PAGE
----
Bengalis are famous for their obsession for food, travel and arguments. I shall, in this piece however concern myself with the fine art of Bengali cuisine, which is probably one of the most diverse and nuanced cuisines of South Asia.
My earliest and most vivid memory of an elaborate Bengali spread is from one eventful summer thirty years back, when we were visiting Kolkata. Mira Pishi – my third aunt from my father’s side decided to organise a special feast for her visiting niece and two nephews (my two elder siblings and I) and her own two children.
The feast was indeed very special and grand – fit for a king. I don’t remember the names of dishes my aunt cooked, but I do remember counting the 18 outstanding dishes that she had prepared all by herself. Her culinary skills were of an exceptional order and this was only rivalled by her outstanding talent as a singer and dancer (she was trained in Shantiniketan and was the topper in her batch at Sangeet Bhavan)
A traditional Bengali Hindu meal is meticulously planned in advance and served course by course, item by item, one after the other, based on a strictly recommended gastronomic progression in which vegetarian dishes are always served first, mutton is served after the fish and in general, richer dishes follow the lighter dishes, ending with a sweet-and sour chutney, desserts and paan (mildly pungent-sweet beetle leaf, garnished with refreshing herbs and digestive spices).
Generally it starts with a little bit of ghee (clarified butter) and hot rice, followed by a lightly bitter-sweet vegetable dish called shukto. This basically helps to clear the palate for the richer dishes to follow. After this follows the lentil and five kinds of crispy vegetable fries, three curried vegetable items, four fish items (including a dish of crispy fried fish), mutton, sweet chutney and four types of desserts, including sweet yoghurt and roshogolla or rasagulla. The meal ends with paan.
Traditionally, there are three distinguishing features of a Bengali feast. Firstly, the gradually unfolding menu is not known in advance by those being served. So as each item is served, one doesn’t know what and how many more items to expect and hence how much of each item to eat. The servings are never modest. Secondly one is expected to try every item that is served and thirdly, there is a lot of cajoling, bordering on force feeding by the host.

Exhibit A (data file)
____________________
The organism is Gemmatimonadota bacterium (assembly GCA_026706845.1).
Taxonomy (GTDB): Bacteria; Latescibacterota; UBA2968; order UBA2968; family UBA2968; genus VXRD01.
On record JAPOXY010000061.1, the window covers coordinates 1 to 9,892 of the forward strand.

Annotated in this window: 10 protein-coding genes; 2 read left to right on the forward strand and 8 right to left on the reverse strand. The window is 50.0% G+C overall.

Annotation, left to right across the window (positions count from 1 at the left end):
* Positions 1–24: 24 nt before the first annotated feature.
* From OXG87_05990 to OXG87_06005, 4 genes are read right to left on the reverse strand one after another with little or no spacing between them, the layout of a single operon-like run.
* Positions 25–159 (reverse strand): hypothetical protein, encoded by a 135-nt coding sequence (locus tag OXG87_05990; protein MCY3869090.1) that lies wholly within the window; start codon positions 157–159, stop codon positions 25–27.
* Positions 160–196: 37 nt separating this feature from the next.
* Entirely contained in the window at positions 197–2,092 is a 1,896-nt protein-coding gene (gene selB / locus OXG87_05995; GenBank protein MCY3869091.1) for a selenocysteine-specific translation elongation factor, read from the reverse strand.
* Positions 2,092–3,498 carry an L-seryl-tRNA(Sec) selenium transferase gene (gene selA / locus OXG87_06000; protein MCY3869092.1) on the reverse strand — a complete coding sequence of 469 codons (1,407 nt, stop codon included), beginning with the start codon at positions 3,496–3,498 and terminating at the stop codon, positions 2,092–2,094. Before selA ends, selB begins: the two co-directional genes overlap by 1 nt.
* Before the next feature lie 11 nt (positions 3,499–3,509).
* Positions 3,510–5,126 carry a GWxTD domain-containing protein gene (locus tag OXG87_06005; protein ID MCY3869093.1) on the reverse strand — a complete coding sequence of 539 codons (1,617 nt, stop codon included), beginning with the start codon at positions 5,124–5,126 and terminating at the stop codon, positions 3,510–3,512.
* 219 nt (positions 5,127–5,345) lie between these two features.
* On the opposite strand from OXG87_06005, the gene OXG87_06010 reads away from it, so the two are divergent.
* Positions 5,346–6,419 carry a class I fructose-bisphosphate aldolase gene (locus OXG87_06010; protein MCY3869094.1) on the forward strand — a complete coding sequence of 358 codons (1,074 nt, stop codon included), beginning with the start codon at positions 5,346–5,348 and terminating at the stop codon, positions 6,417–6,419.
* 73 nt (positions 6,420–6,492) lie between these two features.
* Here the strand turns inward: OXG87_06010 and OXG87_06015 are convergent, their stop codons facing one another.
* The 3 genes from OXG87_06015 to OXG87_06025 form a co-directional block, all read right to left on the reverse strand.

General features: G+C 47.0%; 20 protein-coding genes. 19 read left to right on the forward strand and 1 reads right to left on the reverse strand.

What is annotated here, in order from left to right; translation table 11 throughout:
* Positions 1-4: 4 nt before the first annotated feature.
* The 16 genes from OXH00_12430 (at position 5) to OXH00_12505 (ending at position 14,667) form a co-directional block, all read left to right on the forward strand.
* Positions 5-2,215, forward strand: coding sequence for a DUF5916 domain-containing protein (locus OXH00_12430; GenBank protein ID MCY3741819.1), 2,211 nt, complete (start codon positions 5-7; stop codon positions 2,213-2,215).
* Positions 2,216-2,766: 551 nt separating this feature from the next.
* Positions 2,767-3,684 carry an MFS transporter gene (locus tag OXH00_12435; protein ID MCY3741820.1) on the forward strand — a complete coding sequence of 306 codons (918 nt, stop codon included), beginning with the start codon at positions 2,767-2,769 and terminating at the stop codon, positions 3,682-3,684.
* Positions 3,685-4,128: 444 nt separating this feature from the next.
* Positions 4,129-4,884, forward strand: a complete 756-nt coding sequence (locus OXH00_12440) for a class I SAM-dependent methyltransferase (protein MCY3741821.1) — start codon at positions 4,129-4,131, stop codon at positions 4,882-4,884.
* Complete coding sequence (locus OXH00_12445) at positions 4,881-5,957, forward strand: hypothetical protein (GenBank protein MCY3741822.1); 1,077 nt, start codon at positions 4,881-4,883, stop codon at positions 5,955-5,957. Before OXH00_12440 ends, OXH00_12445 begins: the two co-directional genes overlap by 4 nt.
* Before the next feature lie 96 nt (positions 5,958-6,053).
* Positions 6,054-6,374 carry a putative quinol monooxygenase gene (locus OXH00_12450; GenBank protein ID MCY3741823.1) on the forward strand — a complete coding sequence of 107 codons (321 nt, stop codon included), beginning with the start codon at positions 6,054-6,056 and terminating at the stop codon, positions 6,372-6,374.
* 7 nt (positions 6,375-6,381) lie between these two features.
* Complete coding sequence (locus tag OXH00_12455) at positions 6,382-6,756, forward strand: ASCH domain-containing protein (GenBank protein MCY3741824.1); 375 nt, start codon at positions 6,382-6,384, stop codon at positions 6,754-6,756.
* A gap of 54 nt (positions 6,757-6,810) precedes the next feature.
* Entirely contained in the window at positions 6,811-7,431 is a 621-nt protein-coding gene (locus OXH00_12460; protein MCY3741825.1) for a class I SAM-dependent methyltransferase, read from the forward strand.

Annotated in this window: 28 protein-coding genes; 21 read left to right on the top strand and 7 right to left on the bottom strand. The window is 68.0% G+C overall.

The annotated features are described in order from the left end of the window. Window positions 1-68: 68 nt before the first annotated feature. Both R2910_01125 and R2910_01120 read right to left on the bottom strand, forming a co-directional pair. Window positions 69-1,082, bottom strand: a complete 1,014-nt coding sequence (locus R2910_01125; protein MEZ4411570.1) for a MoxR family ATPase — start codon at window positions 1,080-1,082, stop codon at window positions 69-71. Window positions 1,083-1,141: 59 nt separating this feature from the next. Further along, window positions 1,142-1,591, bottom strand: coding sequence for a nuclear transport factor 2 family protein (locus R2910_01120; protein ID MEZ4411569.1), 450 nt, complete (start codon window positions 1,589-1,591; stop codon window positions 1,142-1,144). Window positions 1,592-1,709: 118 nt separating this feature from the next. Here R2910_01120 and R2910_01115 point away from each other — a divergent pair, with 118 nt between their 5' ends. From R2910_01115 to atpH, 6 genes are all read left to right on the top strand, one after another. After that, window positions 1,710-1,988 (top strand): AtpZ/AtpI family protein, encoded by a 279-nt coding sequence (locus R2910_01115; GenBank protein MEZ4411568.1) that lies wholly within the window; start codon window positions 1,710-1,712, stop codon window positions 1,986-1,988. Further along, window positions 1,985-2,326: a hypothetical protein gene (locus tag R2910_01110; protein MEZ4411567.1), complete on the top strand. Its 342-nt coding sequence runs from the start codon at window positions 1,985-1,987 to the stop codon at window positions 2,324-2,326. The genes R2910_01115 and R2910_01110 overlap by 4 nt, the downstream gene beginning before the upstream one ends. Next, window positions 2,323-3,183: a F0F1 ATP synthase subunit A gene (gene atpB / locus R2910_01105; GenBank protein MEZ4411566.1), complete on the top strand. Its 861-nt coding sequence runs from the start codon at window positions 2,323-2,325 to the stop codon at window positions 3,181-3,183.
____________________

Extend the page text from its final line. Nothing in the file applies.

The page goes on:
Another feature of a traditional Bengali meal is that it has to be had with one’s hands. Texture is a very important part of the Bengali cuisine and mixing and feeling the different textures by the fingers is an indispensable part of the overall culinary experience.
In the case of the feast given by my aunt, by the time the eighth item (chingri macher malai curry – tender prawns in coconut milk gravy) was served, my stomach was ready to burst. I however had to eat everything else that followed. Amongst the desserts, the highlight was one that had small pieces of slender pati-shapta (equivalent to sweet crepe rolled with a coconut and milk solids filling) dunked in a sauce of thickened sweet milk, flavoured with freshly crushed cardamom.
When I was asked to recreate a traditional Bengali meal by the Daily Star (the leading English Daily in Bangladesh) for an article in their lifestyle supplement, I was reminded of that summer afternoon almost three decades back. What I did essentially was to attempt recreate what was served many years back by my aunt. I managed to finally prepare a 4 course 18 item meal which were as follows:
1. Ghee and rice (the fragrant, small grained Gobindo Bhog variety)
2. Luchi (Deep fried, crispy Indian bread made of refined flour)
3. Cholar daal (chick pea lentil)
4. Alu bhaja (crispy fried potatoes) and Begun bhaja (fried eggplant).
5. Alu-phulkopir torkari (curried potato and cauliflower)
6. Chanar dalna (cottage cheese balls in mild gravy)
7. Macher chop (fish cutlet)
8. Potoler dorma (pointed gourd stuffed with minced prawns, served in a thick gravy)
9. Chitol-macher muitha / kofta (fish balls cooked in a rich gravy)
10. Chingri macher malai curry (lobsters cooked tender in a coconut milk based gravy) 11. Ilish-anarosh (Hilsa fish in a pineapple flavoured mustard gravy)
12. Kosha-mangsho (Spicy mutton curry)
13. Sweet and sour mango chutney
14. Chanar payesh (granular cottage cheese in thickened and flavoured milk)
15. Bhapa shondesh (sweet made from hung curd, milk solids and sugar)
16. Malai cham-cham (sweet made from cottage cheese)
17. Seasonal fruit
After the Daily crew took the photographs, we had guests come over and help us finish the food.
For those who are interested, you may want to read my full article that appeared in the Daily Star http://www.thedailystar.net/lifestyle/2011/05/03/page03.htm